Subject: Re: Storing macro dependencies in the in-memory function object (was Re: When to recompile/reeval?)
From: Erik Naggum <>
Date: 18 Oct 2002 16:17:53 +0000
Newsgroups: comp.lang.lisp
Message-ID: <>

* Pekka P. Pirinen
| Just recompile - modern compilers are fast

  An excellent argument against incremental development and compilation!
  Why not just stop and restart applications when you make changes, too?
  Or better yet, just reboot after you change a function.  Modern computers
  are fast.

  Some people actually work on applications that take a /long/ time to
  compile, even on very fast computers.  Having to figure out what to
  compile when a macro changes is time-consuming, but less so than to
  recompile indiscriminately.  Instead, run the parts under development
  interpreted with late macro-expansion, and the difference in performance
  between a compiled version, which would take a coffee break to achieve,
  and the interpreted version may be compensated for by typing one less
  letter in the command to run it.  Modern computers /are/ fast.  The
  desire to compile everything all the time is simply wrong.  Common Lisp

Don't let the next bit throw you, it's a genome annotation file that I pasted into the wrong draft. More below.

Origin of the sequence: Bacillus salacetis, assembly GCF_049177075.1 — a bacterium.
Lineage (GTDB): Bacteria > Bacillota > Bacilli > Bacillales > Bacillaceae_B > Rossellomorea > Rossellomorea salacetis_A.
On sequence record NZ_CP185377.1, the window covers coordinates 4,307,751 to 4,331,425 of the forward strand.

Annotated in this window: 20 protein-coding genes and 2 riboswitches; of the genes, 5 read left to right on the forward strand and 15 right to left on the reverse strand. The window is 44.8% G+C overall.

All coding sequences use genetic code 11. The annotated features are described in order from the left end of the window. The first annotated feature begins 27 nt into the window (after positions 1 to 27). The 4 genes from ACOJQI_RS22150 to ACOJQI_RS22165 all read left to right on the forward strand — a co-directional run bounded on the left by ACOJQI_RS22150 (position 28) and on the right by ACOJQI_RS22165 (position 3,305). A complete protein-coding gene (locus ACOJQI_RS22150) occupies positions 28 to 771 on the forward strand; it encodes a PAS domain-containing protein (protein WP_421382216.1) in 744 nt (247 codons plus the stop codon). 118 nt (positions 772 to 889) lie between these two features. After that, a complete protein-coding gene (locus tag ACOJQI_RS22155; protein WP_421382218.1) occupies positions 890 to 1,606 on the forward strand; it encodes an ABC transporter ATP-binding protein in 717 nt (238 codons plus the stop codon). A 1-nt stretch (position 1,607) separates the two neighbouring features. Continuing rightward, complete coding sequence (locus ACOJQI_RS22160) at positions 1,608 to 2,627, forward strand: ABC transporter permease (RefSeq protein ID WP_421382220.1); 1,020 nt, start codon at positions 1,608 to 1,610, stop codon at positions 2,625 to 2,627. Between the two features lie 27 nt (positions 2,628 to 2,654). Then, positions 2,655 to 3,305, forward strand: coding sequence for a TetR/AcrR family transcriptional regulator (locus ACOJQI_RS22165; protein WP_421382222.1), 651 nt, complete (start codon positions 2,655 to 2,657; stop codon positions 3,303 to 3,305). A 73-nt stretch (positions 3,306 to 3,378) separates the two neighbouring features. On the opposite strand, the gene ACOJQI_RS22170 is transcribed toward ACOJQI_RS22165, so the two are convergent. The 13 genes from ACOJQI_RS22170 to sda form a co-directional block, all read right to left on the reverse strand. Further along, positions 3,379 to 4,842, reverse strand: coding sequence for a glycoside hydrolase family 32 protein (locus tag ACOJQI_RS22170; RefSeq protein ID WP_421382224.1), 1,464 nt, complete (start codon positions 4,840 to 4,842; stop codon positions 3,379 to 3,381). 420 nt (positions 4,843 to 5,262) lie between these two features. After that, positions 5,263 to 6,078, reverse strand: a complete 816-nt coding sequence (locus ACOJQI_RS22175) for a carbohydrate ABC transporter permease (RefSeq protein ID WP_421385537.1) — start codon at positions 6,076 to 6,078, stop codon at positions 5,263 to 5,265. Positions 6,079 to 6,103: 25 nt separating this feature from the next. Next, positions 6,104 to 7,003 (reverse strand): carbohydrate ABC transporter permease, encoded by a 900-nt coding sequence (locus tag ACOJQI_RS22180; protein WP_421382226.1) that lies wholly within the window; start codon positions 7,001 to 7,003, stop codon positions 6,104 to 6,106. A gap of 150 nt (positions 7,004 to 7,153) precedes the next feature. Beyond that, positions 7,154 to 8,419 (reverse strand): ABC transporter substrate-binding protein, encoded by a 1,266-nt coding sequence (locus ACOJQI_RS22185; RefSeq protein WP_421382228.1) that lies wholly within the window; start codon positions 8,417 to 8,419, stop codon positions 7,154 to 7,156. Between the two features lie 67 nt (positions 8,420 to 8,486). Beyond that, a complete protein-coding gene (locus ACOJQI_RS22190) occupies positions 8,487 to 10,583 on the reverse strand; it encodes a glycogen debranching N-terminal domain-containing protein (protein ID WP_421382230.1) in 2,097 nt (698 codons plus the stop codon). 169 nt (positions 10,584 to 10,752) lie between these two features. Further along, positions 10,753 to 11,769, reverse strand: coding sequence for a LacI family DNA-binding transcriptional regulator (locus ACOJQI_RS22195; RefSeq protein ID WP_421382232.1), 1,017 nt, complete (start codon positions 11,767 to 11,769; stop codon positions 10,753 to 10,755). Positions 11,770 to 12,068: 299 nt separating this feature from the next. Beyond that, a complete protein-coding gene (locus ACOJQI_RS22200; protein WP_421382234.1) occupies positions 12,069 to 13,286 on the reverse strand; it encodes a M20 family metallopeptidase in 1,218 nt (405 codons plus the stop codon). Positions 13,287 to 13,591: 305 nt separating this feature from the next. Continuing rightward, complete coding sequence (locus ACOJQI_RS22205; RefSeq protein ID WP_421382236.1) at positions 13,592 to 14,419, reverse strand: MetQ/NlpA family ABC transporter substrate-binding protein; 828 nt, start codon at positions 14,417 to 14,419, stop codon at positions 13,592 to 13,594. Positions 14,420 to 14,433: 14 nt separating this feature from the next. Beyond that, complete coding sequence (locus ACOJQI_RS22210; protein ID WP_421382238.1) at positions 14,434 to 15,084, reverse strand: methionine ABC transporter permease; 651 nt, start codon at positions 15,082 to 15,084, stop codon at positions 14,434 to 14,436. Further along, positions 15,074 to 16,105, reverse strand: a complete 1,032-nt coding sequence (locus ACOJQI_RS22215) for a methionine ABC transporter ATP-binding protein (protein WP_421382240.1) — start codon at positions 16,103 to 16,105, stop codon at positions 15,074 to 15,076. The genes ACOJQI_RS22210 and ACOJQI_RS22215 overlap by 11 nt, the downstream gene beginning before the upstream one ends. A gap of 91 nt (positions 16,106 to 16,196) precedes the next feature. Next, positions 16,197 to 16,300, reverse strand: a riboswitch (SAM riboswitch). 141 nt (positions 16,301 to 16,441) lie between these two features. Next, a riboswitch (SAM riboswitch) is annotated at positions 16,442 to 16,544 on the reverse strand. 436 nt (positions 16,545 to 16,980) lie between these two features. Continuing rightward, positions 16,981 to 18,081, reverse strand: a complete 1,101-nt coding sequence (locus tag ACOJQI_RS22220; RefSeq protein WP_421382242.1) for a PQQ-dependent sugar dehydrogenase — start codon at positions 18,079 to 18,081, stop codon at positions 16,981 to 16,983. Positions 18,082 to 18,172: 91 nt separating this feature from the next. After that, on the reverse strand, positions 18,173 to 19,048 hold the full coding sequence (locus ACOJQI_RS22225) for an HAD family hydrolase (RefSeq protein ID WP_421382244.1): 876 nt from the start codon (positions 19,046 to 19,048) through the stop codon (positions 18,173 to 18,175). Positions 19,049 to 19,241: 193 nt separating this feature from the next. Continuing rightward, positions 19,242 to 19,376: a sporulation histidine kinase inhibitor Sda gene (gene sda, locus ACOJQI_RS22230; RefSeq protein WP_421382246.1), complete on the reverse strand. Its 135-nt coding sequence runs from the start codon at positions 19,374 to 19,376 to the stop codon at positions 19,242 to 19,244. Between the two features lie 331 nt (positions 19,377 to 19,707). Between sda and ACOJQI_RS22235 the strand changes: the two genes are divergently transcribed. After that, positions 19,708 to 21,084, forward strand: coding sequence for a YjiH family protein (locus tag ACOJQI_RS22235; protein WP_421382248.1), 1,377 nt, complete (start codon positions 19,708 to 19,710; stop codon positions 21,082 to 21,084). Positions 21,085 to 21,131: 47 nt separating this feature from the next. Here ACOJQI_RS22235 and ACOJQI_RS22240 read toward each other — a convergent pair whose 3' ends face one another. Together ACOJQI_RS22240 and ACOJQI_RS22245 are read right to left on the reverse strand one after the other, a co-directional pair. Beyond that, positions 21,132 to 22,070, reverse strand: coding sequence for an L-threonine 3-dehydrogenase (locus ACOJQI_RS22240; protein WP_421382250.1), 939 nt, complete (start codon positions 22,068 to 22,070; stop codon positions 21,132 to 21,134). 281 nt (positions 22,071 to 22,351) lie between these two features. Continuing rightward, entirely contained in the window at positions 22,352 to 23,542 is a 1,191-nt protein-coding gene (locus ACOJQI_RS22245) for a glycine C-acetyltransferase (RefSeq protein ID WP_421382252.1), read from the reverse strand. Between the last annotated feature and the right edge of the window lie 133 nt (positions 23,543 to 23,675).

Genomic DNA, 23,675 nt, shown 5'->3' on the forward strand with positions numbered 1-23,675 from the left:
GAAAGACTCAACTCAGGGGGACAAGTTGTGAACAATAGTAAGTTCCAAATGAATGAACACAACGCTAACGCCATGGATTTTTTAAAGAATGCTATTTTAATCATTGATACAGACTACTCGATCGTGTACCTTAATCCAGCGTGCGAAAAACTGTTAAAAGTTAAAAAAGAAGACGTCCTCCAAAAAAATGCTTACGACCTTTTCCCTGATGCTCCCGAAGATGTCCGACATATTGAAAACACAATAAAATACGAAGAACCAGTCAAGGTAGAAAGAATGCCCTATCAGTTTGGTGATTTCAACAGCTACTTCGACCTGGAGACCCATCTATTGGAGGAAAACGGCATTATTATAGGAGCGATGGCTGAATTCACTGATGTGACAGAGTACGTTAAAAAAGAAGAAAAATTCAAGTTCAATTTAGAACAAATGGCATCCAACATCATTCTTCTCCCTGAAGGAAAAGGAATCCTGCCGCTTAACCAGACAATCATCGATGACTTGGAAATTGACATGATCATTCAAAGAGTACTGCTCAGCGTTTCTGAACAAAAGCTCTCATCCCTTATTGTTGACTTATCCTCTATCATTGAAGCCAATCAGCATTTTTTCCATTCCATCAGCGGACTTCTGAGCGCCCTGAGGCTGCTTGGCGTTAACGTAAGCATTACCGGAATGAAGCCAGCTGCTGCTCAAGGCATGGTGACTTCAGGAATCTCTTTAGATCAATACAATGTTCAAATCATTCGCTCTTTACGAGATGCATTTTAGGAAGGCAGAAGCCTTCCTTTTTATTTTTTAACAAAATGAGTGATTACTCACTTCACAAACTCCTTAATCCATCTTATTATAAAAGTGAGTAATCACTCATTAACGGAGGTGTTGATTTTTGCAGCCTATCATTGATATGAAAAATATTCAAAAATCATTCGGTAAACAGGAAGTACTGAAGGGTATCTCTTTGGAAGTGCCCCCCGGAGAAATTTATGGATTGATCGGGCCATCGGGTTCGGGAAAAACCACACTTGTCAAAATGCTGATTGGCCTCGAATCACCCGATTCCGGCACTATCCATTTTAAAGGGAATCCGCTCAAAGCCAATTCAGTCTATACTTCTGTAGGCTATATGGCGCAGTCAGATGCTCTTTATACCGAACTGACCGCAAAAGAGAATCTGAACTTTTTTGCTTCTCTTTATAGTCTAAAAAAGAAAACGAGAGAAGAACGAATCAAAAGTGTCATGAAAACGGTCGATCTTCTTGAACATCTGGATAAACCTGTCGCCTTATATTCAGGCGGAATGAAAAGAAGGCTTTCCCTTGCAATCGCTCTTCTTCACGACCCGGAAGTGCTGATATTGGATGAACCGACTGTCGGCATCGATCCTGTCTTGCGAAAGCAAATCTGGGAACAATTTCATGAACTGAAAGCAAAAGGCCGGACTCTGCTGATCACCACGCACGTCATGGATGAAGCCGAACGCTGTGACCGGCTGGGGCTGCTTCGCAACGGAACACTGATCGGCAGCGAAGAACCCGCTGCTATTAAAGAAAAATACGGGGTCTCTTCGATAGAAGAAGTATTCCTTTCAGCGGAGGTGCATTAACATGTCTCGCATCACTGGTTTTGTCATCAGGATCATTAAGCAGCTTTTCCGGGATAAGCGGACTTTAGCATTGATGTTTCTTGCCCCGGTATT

environments that force people back into the old ways of compiling the
  whole system or major parts of it or having to go through build procedure
  after every batch of changes are doing their users a great disservice.

  Why do you guys think that "scripting" is such a hit?  Because it does not
  need the stupid build procedure when changes are made!  Figure it out!

  Lisp has supported this mode of development for 40+ years, but now that
  it is becoming popular, let's make Common Lisp compiled-only and ask
  people to compile everything!  I would expect this shit from people who
  wanted people to move away from Common Lisp to, say, Python or Arc.

Erik Naggum, Oslo, Norway

Act from reason, and failure makes you rethink and study harder.
Act from faith, and failure makes you blame someone and push harder.